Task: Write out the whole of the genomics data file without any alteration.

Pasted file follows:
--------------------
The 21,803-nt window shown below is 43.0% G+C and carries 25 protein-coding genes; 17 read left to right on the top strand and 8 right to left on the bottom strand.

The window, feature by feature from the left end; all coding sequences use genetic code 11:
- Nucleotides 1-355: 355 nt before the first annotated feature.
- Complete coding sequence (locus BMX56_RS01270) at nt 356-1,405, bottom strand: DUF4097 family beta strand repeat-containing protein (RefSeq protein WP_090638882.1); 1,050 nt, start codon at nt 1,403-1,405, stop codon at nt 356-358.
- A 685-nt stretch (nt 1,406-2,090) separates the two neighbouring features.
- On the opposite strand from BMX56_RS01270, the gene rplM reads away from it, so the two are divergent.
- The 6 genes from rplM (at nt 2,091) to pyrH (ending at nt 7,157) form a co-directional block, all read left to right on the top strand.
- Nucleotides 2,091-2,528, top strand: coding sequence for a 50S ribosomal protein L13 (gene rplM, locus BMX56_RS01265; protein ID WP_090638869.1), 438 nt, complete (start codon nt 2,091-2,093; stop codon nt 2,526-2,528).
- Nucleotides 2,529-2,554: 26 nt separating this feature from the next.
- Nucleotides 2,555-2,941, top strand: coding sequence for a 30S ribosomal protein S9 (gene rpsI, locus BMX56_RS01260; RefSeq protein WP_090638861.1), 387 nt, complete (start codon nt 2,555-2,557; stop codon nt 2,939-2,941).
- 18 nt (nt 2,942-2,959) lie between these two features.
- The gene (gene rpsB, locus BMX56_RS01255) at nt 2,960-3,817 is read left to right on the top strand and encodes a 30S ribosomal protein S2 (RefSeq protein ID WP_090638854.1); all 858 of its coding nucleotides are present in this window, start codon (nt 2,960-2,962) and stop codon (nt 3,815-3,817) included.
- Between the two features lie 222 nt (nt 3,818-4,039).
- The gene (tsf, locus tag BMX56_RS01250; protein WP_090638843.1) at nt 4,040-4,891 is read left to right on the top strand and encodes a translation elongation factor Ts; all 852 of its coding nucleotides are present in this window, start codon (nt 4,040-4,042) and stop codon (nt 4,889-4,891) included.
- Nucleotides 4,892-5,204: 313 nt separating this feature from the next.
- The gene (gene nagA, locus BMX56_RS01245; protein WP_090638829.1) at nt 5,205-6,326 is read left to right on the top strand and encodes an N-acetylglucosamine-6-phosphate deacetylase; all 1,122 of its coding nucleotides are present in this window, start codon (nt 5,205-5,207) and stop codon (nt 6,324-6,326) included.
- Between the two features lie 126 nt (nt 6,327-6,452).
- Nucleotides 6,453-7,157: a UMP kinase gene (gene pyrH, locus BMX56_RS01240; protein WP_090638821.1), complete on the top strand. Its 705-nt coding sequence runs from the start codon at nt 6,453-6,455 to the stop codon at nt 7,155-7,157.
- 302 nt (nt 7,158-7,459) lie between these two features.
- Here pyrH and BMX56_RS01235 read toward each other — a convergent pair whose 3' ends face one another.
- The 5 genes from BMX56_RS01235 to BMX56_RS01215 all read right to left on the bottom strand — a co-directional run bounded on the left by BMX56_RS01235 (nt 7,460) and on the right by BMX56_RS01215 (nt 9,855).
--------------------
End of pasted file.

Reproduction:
The 21,803-nt window shown below is 43.0% G+C and carries 25 protein-coding genes; 17 read left to right on the top strand and 8 right to left on the bottom strand.

The window, feature by feature from the left end; all coding sequences use genetic code 11:
- Nucleotides 1-355: 355 nt before the first annotated feature.
- Complete coding sequence (locus BMX56_RS01270) at nt 356-1,405, bottom strand: DUF4097 family beta strand repeat-containing protein (RefSeq protein WP_090638882.1); 1,050 nt, start codon at nt 1,403-1,405, stop codon at nt 356-358.
- A 685-nt stretch (nt 1,406-2,090) separates the two neighbouring features.
- On the opposite strand from BMX56_RS01270, the gene rplM reads away from it, so the two are divergent.
- The 6 genes from rplM (at nt 2,091) to pyrH (ending at nt 7,157) form a co-directional block, all read left to right on the top strand.
- Nucleotides 2,091-2,528, top strand: coding sequence for a 50S ribosomal protein L13 (gene rplM, locus BMX56_RS01265; protein ID WP_090638869.1), 438 nt, complete (start codon nt 2,091-2,093; stop codon nt 2,526-2,528).
- Nucleotides 2,529-2,554: 26 nt separating this feature from the next.
- Nucleotides 2,555-2,941, top strand: coding sequence for a 30S ribosomal protein S9 (gene rpsI, locus BMX56_RS01260; RefSeq protein WP_090638861.1), 387 nt, complete (start codon nt 2,555-2,557; stop codon nt 2,939-2,941).
- 18 nt (nt 2,942-2,959) lie between these two features.
- The gene (gene rpsB, locus BMX56_RS01255) at nt 2,960-3,817 is read left to right on the top strand and encodes a 30S ribosomal protein S2 (RefSeq protein ID WP_090638854.1); all 858 of its coding nucleotides are present in this window, start codon (nt 2,960-2,962) and stop codon (nt 3,815-3,817) included.
- Between the two features lie 222 nt (nt 3,818-4,039).
- The gene (tsf, locus tag BMX56_RS01250; protein WP_090638843.1) at nt 4,040-4,891 is read left to right on the top strand and encodes a translation elongation factor Ts; all 852 of its coding nucleotides are present in this window, start codon (nt 4,040-4,042) and stop codon (nt 4,889-4,891) included.
- Nucleotides 4,892-5,204: 313 nt separating this feature from the next.
- The gene (gene nagA, locus BMX56_RS01245; protein WP_090638829.1) at nt 5,205-6,326 is read left to right on the top strand and encodes an N-acetylglucosamine-6-phosphate deacetylase; all 1,122 of its coding nucleotides are present in this window, start codon (nt 5,205-5,207) and stop codon (nt 6,324-6,326) included.
- Between the two features lie 126 nt (nt 6,327-6,452).
- Nucleotides 6,453-7,157: a UMP kinase gene (gene pyrH, locus BMX56_RS01240; protein WP_090638821.1), complete on the top strand. Its 705-nt coding sequence runs from the start codon at nt 6,453-6,455 to the stop codon at nt 7,155-7,157.
- 302 nt (nt 7,158-7,459) lie between these two features.
- Here pyrH and BMX56_RS01235 read toward each other — a convergent pair whose 3' ends face one another.
- The 5 genes from BMX56_RS01235 to BMX56_RS01215 all read right to left on the bottom strand — a co-directional run bounded on the left by BMX56_RS01235 (nt 7,460) and on the right by BMX56_RS01215 (nt 9,855).